Choose a patient-care situation in which the RN should intervene and advocate for the patient. An example of such a situation might be when a patient has not been given complete informed consent.
Include the following in your paper:

Describe the clinical situation concisely and descriptively. It can be an actual situation or a hypothetical one.
Apply the Bioethical Decision Making Model Click for more options to the specific clinical ethical situation that you choose. Address each section of the model in your paper.
Conclude with a discussion of nursing advocacy in the clinical setting and the nurse’s role as a patient advocate.
Your paper should be 4-5 pages.

You must reference and cite 1-2 scholarly sources other than your text. Include a title page and a reference page to cite your text and adhere to APA formatting.

Bioethical Decision Making Model
1. Define the dilemma: Use your own words to describe the problem. State it in a way  that others can quickly understand your dilemma. Review
2. Identify the medical facts: Describe the facts that are relevant to the dilemma.
3. Remember that the diagnosis and prognosis are medical facts.
4. Identify the non-medical facts (patient and family, external influences):
a. Patient and family facts such as culture, religion, social, economic, the  existence of an Advance Healthcare Directive, verbal preferences made by  the patient, how the patient lived his/her life.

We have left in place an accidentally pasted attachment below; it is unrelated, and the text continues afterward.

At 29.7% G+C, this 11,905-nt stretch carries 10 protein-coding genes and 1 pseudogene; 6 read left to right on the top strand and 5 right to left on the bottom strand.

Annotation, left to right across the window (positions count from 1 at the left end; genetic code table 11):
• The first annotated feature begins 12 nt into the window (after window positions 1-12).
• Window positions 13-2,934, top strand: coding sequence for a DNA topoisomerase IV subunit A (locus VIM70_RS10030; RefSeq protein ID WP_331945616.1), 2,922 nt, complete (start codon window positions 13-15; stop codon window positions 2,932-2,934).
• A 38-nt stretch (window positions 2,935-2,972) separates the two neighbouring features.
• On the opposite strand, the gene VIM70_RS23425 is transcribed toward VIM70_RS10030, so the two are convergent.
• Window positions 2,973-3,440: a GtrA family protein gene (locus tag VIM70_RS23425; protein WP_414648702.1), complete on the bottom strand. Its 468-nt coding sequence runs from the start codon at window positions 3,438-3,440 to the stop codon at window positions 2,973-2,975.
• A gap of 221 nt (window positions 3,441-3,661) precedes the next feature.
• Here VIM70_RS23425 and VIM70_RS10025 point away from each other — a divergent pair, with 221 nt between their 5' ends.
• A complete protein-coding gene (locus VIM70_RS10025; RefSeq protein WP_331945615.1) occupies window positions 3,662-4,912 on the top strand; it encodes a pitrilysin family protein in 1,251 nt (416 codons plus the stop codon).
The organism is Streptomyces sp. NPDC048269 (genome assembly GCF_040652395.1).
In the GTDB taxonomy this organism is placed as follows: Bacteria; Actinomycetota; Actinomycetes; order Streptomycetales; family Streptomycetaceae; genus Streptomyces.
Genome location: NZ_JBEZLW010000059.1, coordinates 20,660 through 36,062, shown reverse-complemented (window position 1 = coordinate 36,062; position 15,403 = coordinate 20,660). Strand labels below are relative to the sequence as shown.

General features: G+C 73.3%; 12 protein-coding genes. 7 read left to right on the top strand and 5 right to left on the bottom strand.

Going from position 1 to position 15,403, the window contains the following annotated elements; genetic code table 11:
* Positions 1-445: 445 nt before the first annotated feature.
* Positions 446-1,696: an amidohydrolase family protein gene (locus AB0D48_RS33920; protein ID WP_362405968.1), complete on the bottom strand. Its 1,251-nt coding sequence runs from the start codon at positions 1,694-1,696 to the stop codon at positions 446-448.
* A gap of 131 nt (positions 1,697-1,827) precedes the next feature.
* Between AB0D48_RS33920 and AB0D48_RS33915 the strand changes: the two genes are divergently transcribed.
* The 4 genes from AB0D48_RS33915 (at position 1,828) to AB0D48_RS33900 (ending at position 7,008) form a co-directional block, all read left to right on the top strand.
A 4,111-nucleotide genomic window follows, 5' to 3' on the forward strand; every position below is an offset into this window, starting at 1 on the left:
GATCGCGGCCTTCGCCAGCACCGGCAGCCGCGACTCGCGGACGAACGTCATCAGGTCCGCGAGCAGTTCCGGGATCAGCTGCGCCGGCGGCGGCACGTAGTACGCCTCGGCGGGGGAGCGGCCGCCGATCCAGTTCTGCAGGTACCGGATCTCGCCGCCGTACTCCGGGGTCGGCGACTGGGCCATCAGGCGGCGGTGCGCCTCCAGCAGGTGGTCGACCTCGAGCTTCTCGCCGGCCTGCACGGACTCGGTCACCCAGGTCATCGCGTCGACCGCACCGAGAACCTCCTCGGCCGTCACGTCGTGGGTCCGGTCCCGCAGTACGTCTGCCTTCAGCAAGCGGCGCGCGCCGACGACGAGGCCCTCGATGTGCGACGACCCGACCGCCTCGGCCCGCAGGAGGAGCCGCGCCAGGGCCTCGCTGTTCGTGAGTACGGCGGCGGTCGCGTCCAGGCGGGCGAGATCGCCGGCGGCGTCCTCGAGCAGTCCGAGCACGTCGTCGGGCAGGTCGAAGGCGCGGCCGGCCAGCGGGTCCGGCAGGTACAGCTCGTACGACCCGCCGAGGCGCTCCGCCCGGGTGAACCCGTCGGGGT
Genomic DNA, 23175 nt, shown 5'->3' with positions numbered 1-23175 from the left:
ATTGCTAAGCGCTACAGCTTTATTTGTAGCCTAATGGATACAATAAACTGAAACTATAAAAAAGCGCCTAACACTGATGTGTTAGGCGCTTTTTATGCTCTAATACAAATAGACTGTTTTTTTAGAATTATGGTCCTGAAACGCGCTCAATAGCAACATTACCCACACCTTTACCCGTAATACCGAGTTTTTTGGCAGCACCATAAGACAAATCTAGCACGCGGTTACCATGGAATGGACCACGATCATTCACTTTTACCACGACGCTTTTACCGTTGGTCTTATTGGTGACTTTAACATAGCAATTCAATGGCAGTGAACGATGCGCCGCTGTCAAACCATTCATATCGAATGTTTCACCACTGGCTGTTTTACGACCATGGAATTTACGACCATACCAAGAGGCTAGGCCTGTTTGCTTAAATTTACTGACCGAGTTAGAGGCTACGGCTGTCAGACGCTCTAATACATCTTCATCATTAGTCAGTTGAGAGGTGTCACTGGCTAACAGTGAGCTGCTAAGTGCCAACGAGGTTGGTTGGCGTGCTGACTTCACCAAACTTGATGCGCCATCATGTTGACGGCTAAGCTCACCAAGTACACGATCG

b. Those that you discuss should be relevant to the situation.
5. External influences include: organizational policies, federal and state laws, practice  acts, code of ethics. These should be relevant to the situation.
6. For both step 2 or 3, separate the facts from the assumptions: Sometimes all  healthcare professionals allow assumptions to guide their decision-making. These  must be identified so that these assumptions do not interfere with the process.
7. Identify items that need clarification. Your paper should identify facts that you need  to clarify. When initially discussing an ethical situation, it is not unusual to not have  all of the answers.
8. Identify the decision makers: Is the patient an adult competent to make their own  choices? Is the patient a child who is old enough to have a say in the decision. If the  patient cannot make their own decision, who is the decision maker? How was this  person selected?
9. Review the underlying ethical principles: Review which ones and why they apply t  this particular case: beneficence, nonmaleficience, veracity, fidelity, autonomy and  justice.
10. Define alternatives: One-Way to proceed may be apparent at this point. However,  sometimes there are different choices. They should be addressed identifying the  benefits and burdens for doing one thing versus the other.
11. Follow-up: Define the process to be used with the chosen alternative.
Reference Source: Levine-Ariff, J. & Groh, D.H. (1990). Creating an Ethical Environment.
Nurse managers’ bookshelf a quarterly series: 2:1. Baltimore, Maryland: Williams & Wilkins.

Class texbooks: Pozgar, G. D. Legal and Ethical Issues for Health Professionals. [VitalSource Bookshelf]. Retrieved from

Butts, J. B. Nursing Ethics. [VitalSource Bookshelf]. Retrieved from